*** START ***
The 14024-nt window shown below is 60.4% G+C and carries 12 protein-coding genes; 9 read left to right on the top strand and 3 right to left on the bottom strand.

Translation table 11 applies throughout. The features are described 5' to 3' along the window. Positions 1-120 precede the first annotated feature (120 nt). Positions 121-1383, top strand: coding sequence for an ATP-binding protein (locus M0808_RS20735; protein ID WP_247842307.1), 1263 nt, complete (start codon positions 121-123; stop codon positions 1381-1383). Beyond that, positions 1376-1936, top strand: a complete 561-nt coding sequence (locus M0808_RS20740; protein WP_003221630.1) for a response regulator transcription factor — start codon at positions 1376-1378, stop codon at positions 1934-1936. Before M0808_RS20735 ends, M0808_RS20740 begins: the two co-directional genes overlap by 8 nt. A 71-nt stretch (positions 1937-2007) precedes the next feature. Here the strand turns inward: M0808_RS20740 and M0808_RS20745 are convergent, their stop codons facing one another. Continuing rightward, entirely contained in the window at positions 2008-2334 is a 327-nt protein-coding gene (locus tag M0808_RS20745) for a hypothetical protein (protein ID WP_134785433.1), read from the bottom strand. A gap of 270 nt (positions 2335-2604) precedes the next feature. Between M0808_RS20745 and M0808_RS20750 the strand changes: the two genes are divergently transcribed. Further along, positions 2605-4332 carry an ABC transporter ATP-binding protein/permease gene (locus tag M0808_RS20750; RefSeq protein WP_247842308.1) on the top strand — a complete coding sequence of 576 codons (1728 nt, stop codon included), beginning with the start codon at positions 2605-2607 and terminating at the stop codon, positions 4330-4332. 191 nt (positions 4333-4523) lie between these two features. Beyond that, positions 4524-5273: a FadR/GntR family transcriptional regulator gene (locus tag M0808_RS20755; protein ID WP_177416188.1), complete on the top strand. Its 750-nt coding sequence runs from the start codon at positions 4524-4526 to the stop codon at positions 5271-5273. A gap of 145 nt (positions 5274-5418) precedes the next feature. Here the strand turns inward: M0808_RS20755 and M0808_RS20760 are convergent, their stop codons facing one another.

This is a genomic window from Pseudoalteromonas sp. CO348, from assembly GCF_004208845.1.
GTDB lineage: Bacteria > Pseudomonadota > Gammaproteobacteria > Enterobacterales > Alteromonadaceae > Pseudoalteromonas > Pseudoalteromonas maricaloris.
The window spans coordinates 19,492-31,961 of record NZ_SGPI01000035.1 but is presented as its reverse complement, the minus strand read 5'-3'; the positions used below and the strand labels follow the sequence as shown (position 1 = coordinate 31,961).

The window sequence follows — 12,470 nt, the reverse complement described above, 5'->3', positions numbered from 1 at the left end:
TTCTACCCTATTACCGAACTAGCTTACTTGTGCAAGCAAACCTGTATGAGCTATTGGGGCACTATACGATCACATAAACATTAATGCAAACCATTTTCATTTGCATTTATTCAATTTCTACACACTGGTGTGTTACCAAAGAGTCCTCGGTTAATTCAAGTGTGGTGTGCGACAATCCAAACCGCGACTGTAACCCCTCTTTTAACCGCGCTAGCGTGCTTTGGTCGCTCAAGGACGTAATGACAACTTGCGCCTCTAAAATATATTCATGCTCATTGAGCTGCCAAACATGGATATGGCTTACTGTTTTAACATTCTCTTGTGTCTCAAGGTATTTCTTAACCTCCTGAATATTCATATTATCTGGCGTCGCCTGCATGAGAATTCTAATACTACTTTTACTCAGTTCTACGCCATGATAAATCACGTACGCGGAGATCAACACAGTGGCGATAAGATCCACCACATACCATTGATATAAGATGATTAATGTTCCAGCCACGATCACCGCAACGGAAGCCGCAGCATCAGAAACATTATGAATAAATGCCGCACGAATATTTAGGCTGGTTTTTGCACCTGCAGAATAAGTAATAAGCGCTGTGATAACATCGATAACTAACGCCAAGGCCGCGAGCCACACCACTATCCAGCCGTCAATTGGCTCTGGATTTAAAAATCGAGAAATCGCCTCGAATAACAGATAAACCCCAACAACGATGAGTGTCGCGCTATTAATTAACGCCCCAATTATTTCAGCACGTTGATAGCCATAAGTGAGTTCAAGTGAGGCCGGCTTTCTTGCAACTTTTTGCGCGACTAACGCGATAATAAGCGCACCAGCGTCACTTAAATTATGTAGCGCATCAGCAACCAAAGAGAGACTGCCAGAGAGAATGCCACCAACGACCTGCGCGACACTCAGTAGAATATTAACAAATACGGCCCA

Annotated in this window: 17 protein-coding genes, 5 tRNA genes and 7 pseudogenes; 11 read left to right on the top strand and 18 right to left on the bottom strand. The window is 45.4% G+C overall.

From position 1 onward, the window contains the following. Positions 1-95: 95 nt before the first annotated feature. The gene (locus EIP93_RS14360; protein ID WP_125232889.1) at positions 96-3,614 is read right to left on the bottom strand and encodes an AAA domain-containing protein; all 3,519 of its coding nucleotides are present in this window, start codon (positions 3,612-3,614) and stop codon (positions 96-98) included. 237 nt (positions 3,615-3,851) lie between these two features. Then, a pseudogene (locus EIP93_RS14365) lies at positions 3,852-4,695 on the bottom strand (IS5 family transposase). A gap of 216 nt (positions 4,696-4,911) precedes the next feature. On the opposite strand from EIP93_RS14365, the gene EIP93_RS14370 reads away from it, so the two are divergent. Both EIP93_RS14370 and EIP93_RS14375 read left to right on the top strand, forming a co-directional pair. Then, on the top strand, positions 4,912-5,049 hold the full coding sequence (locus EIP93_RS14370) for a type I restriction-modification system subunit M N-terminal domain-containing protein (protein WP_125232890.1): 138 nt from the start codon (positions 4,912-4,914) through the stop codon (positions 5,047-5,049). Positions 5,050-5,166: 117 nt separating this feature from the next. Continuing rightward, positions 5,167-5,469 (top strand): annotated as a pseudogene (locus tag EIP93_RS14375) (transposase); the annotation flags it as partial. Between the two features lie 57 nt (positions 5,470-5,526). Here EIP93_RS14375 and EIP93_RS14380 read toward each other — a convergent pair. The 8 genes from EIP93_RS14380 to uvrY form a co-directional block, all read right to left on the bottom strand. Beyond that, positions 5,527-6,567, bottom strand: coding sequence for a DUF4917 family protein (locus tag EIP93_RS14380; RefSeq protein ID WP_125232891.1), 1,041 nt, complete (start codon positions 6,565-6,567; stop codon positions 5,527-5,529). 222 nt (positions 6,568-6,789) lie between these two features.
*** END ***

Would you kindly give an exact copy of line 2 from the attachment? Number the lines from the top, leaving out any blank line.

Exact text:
Translation table 11 applies throughout. The features are described 5' to 3' along the window. Positions 1-120 precede the first annotated feature (120 nt). Positions 121-1383, top strand: coding sequence for an ATP-binding protein (locus M0808_RS20735; protein ID WP_247842307.1), 1263 nt, complete (start codon positions 121-123; stop codon positions 1381-1383). Beyond that, positions 1376-1936, top strand: a complete 561-nt coding sequence (locus M0808_RS20740; protein WP_003221630.1) for a response regulator transcription factor — start codon at positions 1376-1378, stop codon at positions 1934-1936. Before M0808_RS20735 ends, M0808_RS20740 begins: the two co-directional genes overlap by 8 nt. A 71-nt stretch (positions 1937-2007) precedes the next feature. Here the strand turns inward: M0808_RS20740 and M0808_RS20745 are convergent, their stop codons facing one another. Continuing rightward, entirely contained in the window at positions 2008-2334 is a 327-nt protein-coding gene (locus tag M0808_RS20745) for a hypothetical protein (protein ID WP_134785433.1), read from the bottom strand. A gap of 270 nt (positions 2335-2604) precedes the next feature. Between M0808_RS20745 and M0808_RS20750 the strand changes: the two genes are divergently transcribed. Further along, positions 2605-4332 carry an ABC transporter ATP-binding protein/permease gene (locus tag M0808_RS20750; RefSeq protein WP_247842308.1) on the top strand — a complete coding sequence of 576 codons (1728 nt, stop codon included), beginning with the start codon at positions 2605-2607 and terminating at the stop codon, positions 4330-4332. 191 nt (positions 4333-4523) lie between these two features. Beyond that, positions 4524-5273: a FadR/GntR family transcriptional regulator gene (locus tag M0808_RS20755; protein ID WP_177416188.1), complete on the top strand. Its 750-nt coding sequence runs from the start codon at positions 4524-4526 to the stop codon at positions 5271-5273. A gap of 145 nt (positions 5274-5418) precedes the next feature. Here the strand turns inward: M0808_RS20755 and M0808_RS20760 are convergent, their stop codons facing one another.